The angry warriors soon split up into their own bands and carried death and destruction across five territories and states, marking the beginning of the widespread Red River War. Nearby parties of buffalo hunters were caught out in the open and slaughtered, and the men who had survived Adobe Walls fled behind the safety of the Texas frontier or back to Kansas. The attack on Adobe Walls caused a reversal of United States Indian policy. No longer would Indian reservations serve as sources of sanctuary. Colonel Mackenzie and his Fourth Cavalry were again called on to engage the Indians and “break up their camps.” For nearly a year, Quanah Parker and his people were constantly harassed and kept on the move, until they reached the perceived safety of their usual winter camp in Palo Duro Canyon. The location of the canyon had been unknown to the army, but Mackenzie forced the information from a Comanchero prisoner. Leaving a company of cavalry at Tule Canyon to protect his supply train, Mackenzie marched all night to reach the rim of Palo Duro. Below the rim, a narrow trail led down to the canyon floor where five sleeping Comanche, Kiowa, and Cheyenne villages spread out along a winding stream. A huge horse herd grazed nearer the entrance to the canyon.
Palo Duro Canyon
Palo Duro Canyon
Wikimedia Commons
Mackenzie moved his men to the floor of the canyon as quickly and quietly as possible, put them on line, and launched the pre-dawn attack by stampeding the Comanche horse herd. Quanah Parker was up at the crack of the first shot. Under his direction, the warriors quickly moved in along the stream and laid down a heavy covering fire, while the women and children fled from the attacking cavalry. Thanks to Quanah’s leadership all of the women and children were able to escape, and the warriors who quickly followed, lost only four men. The women scrambled up the walls at the rear of the canyon and the warriors helped the children, but the Indians reached the plain above with nothing. On the surface, the battle seemed indecisive, but by capturing the horse herd and burning all five villages along with the large quantities of supplies that were needed to see the Indians through the winter, Colonel Mackenzie had struck a deathblow against the Comanches and their allies. Without a horse, a Plains Indian was lost; he could neither fight nor hunt. To make matters worse, without their teepees and the store of winter food, the very survival of the bands was threatened. Under relentless pressure and suffering from hunger and exposure, Quanah Parker and the Quahadis reluctantly surrendered and moved to a reservation in southwestern Oklahoma.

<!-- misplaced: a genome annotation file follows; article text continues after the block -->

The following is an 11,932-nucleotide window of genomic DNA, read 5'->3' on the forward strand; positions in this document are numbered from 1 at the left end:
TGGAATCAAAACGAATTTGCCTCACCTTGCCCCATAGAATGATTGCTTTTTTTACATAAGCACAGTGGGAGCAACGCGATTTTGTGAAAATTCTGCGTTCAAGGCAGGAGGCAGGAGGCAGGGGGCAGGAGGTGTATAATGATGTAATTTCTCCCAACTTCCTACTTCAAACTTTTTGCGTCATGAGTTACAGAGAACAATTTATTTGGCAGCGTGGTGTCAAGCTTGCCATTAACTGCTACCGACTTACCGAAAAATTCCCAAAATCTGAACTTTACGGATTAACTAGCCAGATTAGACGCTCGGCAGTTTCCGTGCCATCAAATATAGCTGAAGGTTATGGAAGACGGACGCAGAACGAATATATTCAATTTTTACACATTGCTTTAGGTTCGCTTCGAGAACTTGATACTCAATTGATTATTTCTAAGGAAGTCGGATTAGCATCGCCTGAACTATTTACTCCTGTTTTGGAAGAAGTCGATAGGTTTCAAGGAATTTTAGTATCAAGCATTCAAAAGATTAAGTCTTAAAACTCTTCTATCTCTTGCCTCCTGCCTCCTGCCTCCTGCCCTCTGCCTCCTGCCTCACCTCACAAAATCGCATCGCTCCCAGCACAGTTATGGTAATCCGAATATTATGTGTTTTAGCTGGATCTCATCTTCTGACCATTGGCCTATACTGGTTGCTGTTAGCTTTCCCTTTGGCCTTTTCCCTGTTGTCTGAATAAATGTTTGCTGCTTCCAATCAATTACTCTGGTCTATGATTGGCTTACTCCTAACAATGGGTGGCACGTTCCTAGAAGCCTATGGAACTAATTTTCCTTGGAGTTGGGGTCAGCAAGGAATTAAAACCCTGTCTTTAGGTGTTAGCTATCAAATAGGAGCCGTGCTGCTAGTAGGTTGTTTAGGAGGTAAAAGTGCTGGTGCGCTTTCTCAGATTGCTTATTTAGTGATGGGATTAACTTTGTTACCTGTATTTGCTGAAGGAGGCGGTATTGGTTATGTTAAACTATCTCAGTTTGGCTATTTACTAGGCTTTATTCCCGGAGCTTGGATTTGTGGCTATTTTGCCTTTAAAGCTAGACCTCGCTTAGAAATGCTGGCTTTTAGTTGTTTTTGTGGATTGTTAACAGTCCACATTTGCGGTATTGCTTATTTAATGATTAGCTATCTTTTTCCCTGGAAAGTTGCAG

Quanah Parker in business suits
Quanah Parker in business attire
Wikimedia Commons
While some Indians found it difficult to adjust to reservation life, Quanah Parker adapted so easily that federal authorities, in an effort to unite the various Comanche bands, named him chief. Over the next twenty-five years, the former war chief proved to be a wise, resourceful, and capable leader in time of peace, lending his support to the construction of a reservation school and establishing a reservation police force. Quanah dealt with the unlawful use of Comanche grazing land by cleverly selling grazing rights to various local cattlemen. The leases not only raised badly needed cash for the reservation, but now the local ranchers had an interest in protecting Comanche grazing lands. Quanah also called on his people to adapt to their new way of life by building houses in the manner of the whites like his own twenty-two room frame home called Star House.
Quanah Parker in ceremonial attire
Quanah Parker in ceremonial attire circa 1890
Wikimedia Commons

Through a series of wise investments, Quanah eventually became one of the wealthiest Native Americans of his time. He was the close associate of several prominent Panhandle ranchers, and a good friend of President Theodore Roosevelt, who occasionally visited him and accompanied him on hunting trips. His opinion was also eagerly sought by reporters on a variety of political and social issues. However, in spite of his dedicated efforts to adopt white culture, Quanah never completely abandoned his past or forced his people to totally forsake their traditions, as exemplified by his founding of the Native American Church movement, his seven wives and numerous children, and his refusal to cut his long braids. Sadly, the old war chief took sick with an undiagnosed illness while visiting the Cheyenne Reservation in early February, 1911, and died at his home on February 23. Quanah Parker was buried in full Comanche regalia alongside his mother in Post Oak Mission Cemetery near Cache, Oklahoma.


© Jeffery Robenalt, April 1, 2014 Column
jeffrobenalt@yahoo.com
Sources for "Quanah Parker" >

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Sources for "Quanah Parker"

  • Exley, Jo Ella Powell, Frontier Blood: The Saga of the Parker Family, (College Station, Texas A&M University Press, 2001).
  • Fehrenbach, T. R., Comanches: The Destruction of a People, (New York: Knopf Publishing, 1974).
  • Gwynne, S. C., Empire of the Summer Moon, (New York: Scribner Publishing, 2010).
  • Hamalainen, Pekka, Comanche Empire, (New Haven: Yale University Press, 2008).
  • Hosmer, Brian C., “PARKER, QUANAH,” Handbook of Texas Online, (http://www.tshaonline.org/handbook/online/articles/fpa28), accessed January 28, 2014. Published by the Texas State Historical Association.
  • Jackson, Clyde L. and Grace, Quanah Parker, (New York: Exposition Press, 1963).
  • Newcomb, William W., The Indians of Texas, (Austin: University of Texas Press, 1961).
  • Weems, John Edward, The Last of the Indian Wars, (New York: Double Day Publishing, 1976).